Elementary may have taken some time learning to crawl before it could walk, but there’s no doubt that the show was in full sprint as it approached its exciting first-season finale.
What could be a more shocking way to begin the end than to reveal that Irene Adler, whom Sherlock had mourned so self-destructively, was not dead after all. She had, however, been holed up and subject to psychological abuse. After a brief stay at the hospital, she goes home with Sherlock, who relinquishes the case to Joan, as he feels he is responsible for what happened to Irene and must now care for her.
At the house where Irene had been kept, Joan finds the pivotal clue that will lead them to the masked Mr. Stapleton, who had taken Irene: a yellow pigment that can only be specially bought. The only purchase in the city leads them to Dwayne Proctor. Because Dwayne had already done time in prison, the Gregson and Bell didn’t even think to suspect his brother, Isaac. Just as Dwayne reveals that he bought the yellow paint for Isaac, shots are fired in the Proctor house. An officer is left wounded and Isaac escapes.
As the present drama unfolds, we’re treated to flashbacks of Sherlock and Irene’s relationship before her supposed death. Sherlock had been looking into some art forgeries and had sent some photos to Irene, from which she determined that he was dealing with expertly forged paintings. While in her home, Sherlock realizes she has a famous, original work hanging on her wall and deduces that she forged a copy and gave it back to the museum, while keeping the original. Her reasoning, which he admires, is that she couldn’t bear to alter the painting to remove the bullet holes in the painting, as the museum wanted.
Their bonding over her paintings results in one passionate night together, but Sherlock’s requests for a second date are all rebuffed, until he promises to give her another experience more unique than the first. They become very involved after that, until the day Irene had promised to show Sherlock her first original work of art, and he arrives to find a pool of blood and Moriarty’s note.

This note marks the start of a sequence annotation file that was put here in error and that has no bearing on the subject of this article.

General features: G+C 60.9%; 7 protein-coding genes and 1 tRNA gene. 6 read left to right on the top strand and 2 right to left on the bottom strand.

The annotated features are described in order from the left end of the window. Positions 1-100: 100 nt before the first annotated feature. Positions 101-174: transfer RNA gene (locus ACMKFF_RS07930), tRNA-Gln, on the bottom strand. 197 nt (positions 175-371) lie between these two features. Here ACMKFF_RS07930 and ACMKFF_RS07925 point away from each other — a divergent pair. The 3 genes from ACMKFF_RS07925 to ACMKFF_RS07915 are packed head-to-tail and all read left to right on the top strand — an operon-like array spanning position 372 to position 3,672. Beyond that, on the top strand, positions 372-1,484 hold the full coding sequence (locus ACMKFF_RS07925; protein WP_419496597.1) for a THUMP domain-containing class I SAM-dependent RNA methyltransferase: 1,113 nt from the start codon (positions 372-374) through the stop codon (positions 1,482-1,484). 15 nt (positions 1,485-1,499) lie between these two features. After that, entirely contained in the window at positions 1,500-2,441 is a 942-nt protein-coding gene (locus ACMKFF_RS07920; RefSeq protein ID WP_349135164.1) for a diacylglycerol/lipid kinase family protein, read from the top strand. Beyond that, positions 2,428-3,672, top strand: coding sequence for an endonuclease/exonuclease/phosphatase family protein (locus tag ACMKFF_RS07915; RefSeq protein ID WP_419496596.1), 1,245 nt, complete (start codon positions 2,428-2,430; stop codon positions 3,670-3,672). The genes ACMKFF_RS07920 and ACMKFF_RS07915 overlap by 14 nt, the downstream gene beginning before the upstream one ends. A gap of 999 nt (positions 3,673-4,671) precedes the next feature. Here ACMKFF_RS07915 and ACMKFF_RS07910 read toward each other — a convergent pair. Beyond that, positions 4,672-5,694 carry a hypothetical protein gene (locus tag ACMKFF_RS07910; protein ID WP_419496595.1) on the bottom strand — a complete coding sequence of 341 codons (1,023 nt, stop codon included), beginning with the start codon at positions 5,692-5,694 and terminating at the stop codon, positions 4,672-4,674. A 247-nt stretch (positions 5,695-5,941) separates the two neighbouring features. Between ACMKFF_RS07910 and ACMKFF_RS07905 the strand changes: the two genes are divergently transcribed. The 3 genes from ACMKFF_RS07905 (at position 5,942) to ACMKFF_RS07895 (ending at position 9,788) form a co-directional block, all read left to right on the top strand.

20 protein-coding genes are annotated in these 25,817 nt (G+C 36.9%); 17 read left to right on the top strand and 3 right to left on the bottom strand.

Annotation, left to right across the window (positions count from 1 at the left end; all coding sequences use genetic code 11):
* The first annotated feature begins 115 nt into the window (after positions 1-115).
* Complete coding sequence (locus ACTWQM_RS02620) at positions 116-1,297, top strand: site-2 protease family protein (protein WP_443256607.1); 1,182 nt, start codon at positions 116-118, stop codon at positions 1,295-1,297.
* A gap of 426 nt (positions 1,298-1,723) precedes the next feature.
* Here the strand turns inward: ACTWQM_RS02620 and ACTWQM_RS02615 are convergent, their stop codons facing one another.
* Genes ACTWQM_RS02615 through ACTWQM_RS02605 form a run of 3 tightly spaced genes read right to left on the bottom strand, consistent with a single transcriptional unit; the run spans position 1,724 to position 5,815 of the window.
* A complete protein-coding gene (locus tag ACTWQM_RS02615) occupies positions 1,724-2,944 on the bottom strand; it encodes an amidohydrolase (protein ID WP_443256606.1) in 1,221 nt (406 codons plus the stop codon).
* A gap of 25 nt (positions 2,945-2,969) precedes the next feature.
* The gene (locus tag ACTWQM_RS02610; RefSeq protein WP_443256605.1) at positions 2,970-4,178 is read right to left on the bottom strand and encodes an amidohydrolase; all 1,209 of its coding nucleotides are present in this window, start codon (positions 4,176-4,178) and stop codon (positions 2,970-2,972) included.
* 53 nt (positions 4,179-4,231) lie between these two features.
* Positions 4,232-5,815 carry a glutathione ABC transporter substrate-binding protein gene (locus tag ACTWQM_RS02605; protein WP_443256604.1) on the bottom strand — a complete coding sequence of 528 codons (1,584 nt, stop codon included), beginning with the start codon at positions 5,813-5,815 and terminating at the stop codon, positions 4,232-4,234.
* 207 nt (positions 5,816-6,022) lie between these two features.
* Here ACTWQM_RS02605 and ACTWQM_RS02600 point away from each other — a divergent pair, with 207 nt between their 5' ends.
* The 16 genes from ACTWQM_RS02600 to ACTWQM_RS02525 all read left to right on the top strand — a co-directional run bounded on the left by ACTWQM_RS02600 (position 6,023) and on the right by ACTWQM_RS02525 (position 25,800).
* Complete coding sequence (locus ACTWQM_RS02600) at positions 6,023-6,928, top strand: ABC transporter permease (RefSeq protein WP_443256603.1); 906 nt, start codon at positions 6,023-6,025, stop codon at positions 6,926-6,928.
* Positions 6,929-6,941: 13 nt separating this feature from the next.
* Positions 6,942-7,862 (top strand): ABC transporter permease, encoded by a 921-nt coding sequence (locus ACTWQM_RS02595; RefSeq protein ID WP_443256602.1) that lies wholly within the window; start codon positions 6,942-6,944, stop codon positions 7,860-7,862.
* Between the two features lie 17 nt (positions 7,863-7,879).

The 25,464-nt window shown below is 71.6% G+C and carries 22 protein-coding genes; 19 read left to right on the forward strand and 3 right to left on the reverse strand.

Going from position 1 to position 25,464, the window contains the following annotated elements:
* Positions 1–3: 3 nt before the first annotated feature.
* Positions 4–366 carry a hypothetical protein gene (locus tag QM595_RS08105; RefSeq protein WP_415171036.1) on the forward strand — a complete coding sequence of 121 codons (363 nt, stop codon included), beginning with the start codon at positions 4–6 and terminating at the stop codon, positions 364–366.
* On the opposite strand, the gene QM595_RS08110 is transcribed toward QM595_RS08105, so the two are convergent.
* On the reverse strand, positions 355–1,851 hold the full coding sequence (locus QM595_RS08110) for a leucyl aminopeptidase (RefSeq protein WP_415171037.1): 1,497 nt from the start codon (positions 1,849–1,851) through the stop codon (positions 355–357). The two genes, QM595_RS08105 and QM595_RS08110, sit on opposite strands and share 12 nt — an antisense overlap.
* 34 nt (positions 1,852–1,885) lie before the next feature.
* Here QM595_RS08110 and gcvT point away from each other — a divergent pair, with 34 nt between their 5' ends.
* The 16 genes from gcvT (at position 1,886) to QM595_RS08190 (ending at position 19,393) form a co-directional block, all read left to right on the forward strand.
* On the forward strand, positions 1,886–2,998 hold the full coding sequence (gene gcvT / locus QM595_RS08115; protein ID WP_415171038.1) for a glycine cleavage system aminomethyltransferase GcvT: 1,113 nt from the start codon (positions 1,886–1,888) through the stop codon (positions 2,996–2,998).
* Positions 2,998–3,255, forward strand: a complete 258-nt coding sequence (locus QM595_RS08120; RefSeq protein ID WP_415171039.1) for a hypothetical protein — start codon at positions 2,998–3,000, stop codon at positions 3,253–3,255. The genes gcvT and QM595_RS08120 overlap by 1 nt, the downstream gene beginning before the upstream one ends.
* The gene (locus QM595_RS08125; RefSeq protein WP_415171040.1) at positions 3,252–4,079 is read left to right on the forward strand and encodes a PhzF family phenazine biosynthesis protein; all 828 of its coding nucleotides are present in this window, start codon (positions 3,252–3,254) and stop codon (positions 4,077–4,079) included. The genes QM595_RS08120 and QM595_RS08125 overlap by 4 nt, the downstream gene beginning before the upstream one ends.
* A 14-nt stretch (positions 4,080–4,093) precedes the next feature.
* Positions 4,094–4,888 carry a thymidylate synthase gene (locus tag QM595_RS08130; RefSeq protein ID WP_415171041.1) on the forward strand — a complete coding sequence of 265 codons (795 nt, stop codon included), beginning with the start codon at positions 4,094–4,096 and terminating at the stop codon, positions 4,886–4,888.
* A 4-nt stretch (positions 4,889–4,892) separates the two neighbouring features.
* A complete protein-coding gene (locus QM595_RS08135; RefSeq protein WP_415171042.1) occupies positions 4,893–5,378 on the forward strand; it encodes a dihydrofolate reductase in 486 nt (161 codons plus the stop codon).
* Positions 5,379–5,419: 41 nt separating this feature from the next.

And now Irene is practically a shell of herself. She doesn’t recognize either of the Proctor brothers and continues to suffer from the psychological pressure tactics used on her. Sherlock has just revealed to her how broken he’d been thinking she was dead when they discover a white flower on Irene’s bed. It’s the same kind Mr. Stapleton used to bring her. Sherlock takes her to a safe house he’s kept for such an emergency, while Joan, Gregson and Bell go over the security footage at the brownstone. Joan notices that Isaac appears to know exactly where Irene’s room is. Sherlock tells Joan he’s decided to go away with Irene to keep her safe.
But when Sherlock returns to the safe house, he notices something when Irene is changing. A birthmark that had been on her back is now gone. It doesn’t make sense. It had probably been removed because it was precancerous, but Moriarty wouldn’t have cared about that. Sherlock is convinced that Irene has been working for Moriarty. He and Irene fight, and Irene tells him to leave.
Back at the brownstone, notices Isaac Proctor just in time to ensure the bullet he takes isn’t fatal. Isaac, who was the sniper in the last episode, is going off book, aiming to kill Sherlock against his orders. He pursues a wounded Sherlock upstairs and is just about to finish him when he’s shot dead by Irene. Or rather, by Moriarty. Yes, in the most beautifully conceived consolidation of the only two people to truly give Sherlock Holmes a run for his money, Irene Adler was Moriarty all along. The male voice claiming to be Moriarty had been one of her minions, which she sometimes worked through due to clients’ reactions to her gender.